Deadly Northern California wildfire rages largely unchecked

The fires have forced tens of thousands from homes across California

TOPSHOT - A fire truck drives along Highway 299 as they Carr fire continues to burn near Whiskeytown, California on July 28, 2018.  The US federal government approved aid on July 28 for California as thousands of firefighters battled to contain a series of deadly raging wildfires that have killed six people, including two young children and their great grandmother, and destroyed hundreds of buildings. / AFP / JOSH EDELSON
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The deadly Northern California wildfire that has forced tens of thousands of people to flee their homes burned virtually unchecked on Sunday as fire crews surveyed a small town that was reduced to an ashy moonscape of blackened trees and smouldering rubble.

Firefighters worried that high winds could fan the flames even further.

"Right now, it's going everywhere. We still have a lot of open line," said Anthony Romero, a spokesman for the California Department of Forestry and Fire Protection. "Any event could bring this back up again."

The National Weather Service forecast more hot and dry conditions, with wind gusts expected late in the afternoon.

Keswick, a mountain town of about 450 people, was almost completely wiped out. The San Bernardino County Fire Department was called in to damp down smoking piles of debris that were scattered amid downed electricity lines.

"What we're seeing here is an incomplete burn situation," Captain Doug Miles said as his crew used picks, shovels and rakes to open up piles that just days ago were family homes. The flames laid waste to about 25 blocks, and the "mop up" work was likely to last for days. He said his crew would be looking for anything salvageable, but there was little left standing.


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Anna Noland, 49, had to be moved out of areas twice in three days before learning, through video footage, that her house had burned down. She planned to stay at a shelter at Simpson College in Redding while searching for another place to live.

"I think I'm still in shock," Noland said. "It's just unbelievable knowing you don't have a house to go back to."

Mrs Noland was among the 38,000 people who had to leave after the so-called Carr Fire roared into the outskirts of Redding in Shasta County, leaving five people dead — two firefighters, a woman and her two great-grandchildren.

"My babies are dead," Sherry Bledsoe said.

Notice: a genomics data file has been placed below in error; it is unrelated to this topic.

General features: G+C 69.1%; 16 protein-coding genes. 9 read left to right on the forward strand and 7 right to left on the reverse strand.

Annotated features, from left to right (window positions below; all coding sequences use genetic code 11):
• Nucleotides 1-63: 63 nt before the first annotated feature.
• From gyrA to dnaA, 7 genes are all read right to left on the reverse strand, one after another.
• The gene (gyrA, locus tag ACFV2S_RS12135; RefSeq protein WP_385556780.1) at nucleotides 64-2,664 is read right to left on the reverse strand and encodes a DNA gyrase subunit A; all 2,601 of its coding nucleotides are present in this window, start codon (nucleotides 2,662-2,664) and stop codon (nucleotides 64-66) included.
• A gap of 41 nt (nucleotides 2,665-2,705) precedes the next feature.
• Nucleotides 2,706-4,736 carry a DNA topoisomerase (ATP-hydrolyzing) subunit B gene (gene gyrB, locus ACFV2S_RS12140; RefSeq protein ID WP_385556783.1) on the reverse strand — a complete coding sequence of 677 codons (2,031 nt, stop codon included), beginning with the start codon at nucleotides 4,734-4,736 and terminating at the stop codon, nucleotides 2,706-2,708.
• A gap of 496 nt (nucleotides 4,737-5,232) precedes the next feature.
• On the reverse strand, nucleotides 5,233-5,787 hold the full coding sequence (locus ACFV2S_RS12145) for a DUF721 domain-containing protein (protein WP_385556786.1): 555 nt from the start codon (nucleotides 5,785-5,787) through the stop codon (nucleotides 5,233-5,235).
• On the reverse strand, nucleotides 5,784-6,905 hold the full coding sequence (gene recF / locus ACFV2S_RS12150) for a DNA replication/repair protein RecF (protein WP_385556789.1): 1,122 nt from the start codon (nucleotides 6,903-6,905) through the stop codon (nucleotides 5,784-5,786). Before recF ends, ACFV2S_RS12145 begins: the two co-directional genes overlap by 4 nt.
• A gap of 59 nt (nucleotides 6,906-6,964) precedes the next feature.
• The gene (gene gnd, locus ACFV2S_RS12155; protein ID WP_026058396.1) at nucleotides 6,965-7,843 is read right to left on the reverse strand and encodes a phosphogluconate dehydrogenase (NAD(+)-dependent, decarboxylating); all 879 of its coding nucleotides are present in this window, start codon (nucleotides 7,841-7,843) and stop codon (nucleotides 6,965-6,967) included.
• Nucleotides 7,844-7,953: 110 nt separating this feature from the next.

Her two children, 5-year-old James Roberts and 4-year-old Emily Roberts, were stranded with their great-grandmother Melody Bledsoe, 70, when flames swept through the family's rural property on Thursday, on the outskirts of Redding.

A vehicle problem ignited the fire on July 23, but it wasn't until Thursday that the blaze magnified in size and raced into populated areas west of Redding before entering the city limits.

On Saturday, it pushed south-west of Redding, the largest city in the region, toward the small communities of Ono, Igo and Gas Point. The fire grew slightly on Sunday to 360 square kilometres.

It is the largest fire burning in California, threatening more than 5,000 structures. The flames were just 5 per cent contained.

The latest tally showed at least 517 structures destroyed and another 135 damaged, Mr Romero said. A count by Associated Press found at least 300 of those structures were homes.

The firefighters killed in the blaze included Don Ray Smith, 81, of Pollock Pines, a bulldozer operator who was helping to clear vegetation in the path of the wildfire. Redding Fire Inspector Jeremy Stoke was also killed.

Mrs Bledsoe's relatives were among more than a dozen people reported missing after the wind-driven blaze took residents by surprise and levelled several neighborhoods.

Shasta County Sheriff Tom Bosenko said he expects to find several of those people alive and just out of touch with loved ones. Officers have gone to the homes of several people reported missing and have found their cars gone — a strong indication they fled.

Wildfires around the state have forced up to 50,000 people from their homes, said Lynne Tolmachoff, a Cal Fire spokeswoman.

About 12,000 firefighters were battling 17 significant fires Sunday in California, she said.

"We are well ahead of the fire activity we saw last year," she said. "This is just July, so we're not even into the worst part of fire season."

About 160 kilometres south-west of Redding, two blazes that prompted mandatory evacuations in Mendocino County destroyed four homes and threatened more than 4,500 buildings, officials said. They had blackened 101 square kilometres and were 5 per cent contained.

Authorities also issued evacuation orders in Napa County, famous for its wine, where a fire destroyed eight structures. The blaze blackened 150 acres, but was 50 per cent contained on Sunday.

Big fires also continued to burn outside Yosemite National Park and in the San Jacinto Mountains east of Los Angeles near Palm Springs. Those fires burned nearly 260 square kilometres.

Yosemite Valley remained closed to visitors and will not reopen until Friday.